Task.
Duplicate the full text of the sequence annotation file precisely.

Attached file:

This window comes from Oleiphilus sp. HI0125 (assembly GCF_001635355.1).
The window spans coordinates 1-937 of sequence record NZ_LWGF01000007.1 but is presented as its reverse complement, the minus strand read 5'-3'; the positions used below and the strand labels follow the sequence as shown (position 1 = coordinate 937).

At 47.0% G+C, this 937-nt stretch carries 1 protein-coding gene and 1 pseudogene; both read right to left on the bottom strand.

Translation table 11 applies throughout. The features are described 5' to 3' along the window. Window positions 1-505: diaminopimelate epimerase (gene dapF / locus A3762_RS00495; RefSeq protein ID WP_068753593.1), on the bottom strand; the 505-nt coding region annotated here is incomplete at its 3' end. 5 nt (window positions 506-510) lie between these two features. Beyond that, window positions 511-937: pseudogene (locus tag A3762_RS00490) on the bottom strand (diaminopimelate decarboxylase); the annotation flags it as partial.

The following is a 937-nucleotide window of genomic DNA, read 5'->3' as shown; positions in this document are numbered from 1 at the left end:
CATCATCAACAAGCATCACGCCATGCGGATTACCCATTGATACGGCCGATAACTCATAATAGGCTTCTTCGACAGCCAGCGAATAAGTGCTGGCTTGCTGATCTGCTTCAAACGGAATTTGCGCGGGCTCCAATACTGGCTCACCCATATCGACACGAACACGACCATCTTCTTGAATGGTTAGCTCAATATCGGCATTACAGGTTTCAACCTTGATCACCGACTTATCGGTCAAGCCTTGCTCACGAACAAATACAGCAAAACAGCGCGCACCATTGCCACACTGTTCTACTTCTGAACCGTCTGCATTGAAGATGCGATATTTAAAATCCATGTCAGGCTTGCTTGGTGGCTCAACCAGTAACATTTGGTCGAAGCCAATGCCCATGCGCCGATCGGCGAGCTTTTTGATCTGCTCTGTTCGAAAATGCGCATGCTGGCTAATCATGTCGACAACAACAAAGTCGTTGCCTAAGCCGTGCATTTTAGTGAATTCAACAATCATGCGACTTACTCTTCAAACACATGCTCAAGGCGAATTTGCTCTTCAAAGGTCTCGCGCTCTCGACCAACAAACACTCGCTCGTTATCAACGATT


This window comes from Oleiphilus sp. HI0125 (assembly GCF_001635355.1).
The window spans coordinates 1-937 of sequence record NZ_LWGF01000007.1 but is presented as its reverse complement, the minus strand read 5'-3'; the positions used below and the strand labels follow the sequence as shown (position 1 = coordinate 937).

At 47.0% G+C, this 937-nt stretch carries 1 protein-coding gene and 1 pseudogene; both read right to left on the bottom strand.

Translation table 11 applies throughout. The features are described 5' to 3' along the window. Window positions 1-505: diaminopimelate epimerase (gene dapF / locus A3762_RS00495; RefSeq protein ID WP_068753593.1), on the bottom strand; the 505-nt coding region annotated here is incomplete at its 3' end. 5 nt (window positions 506-510) lie between these two features. Beyond that, window positions 511-937: pseudogene (locus tag A3762_RS00490) on the bottom strand (diaminopimelate decarboxylase); the annotation flags it as partial.

The following is a 937-nucleotide window of genomic DNA, read 5'->3' as shown; positions in this document are numbered from 1 at the left end:
CATCATCAACAAGCATCACGCCATGCGGATTACCCATTGATACGGCCGATAACTCATAATAGGCTTCTTCGACAGCCAGCGAATAAGTGCTGGCTTGCTGATCTGCTTCAAACGGAATTTGCGCGGGCTCCAATACTGGCTCACCCATATCGACACGAACACGACCATCTTCTTGAATGGTTAGCTCAATATCGGCATTACAGGTTTCAACCTTGATCACCGACTTATCGGTCAAGCCTTGCTCACGAACAAATACAGCAAAACAGCGCGCACCATTGCCACACTGTTCTACTTCTGAACCGTCTGCATTGAAGATGCGATATTTAAAATCCATGTCAGGCTTGCTTGGTGGCTCAACCAGTAACATTTGGTCGAAGCCAATGCCCATGCGCCGATCGGCGAGCTTTTTGATCTGCTCTGTTCGAAAATGCGCATGCTGGCTAATCATGTCGACAACAACAAAGTCGTTGCCTAAGCCGTGCATTTTAGTGAATTCAACAATCATGCGACTTACTCTTCAAACACATGCTCAAGGCGAATTTGCTCTTCAAAGGTCTCGCGCTCTCGACCAACAAACACTCGCTCGTTATCAACGATT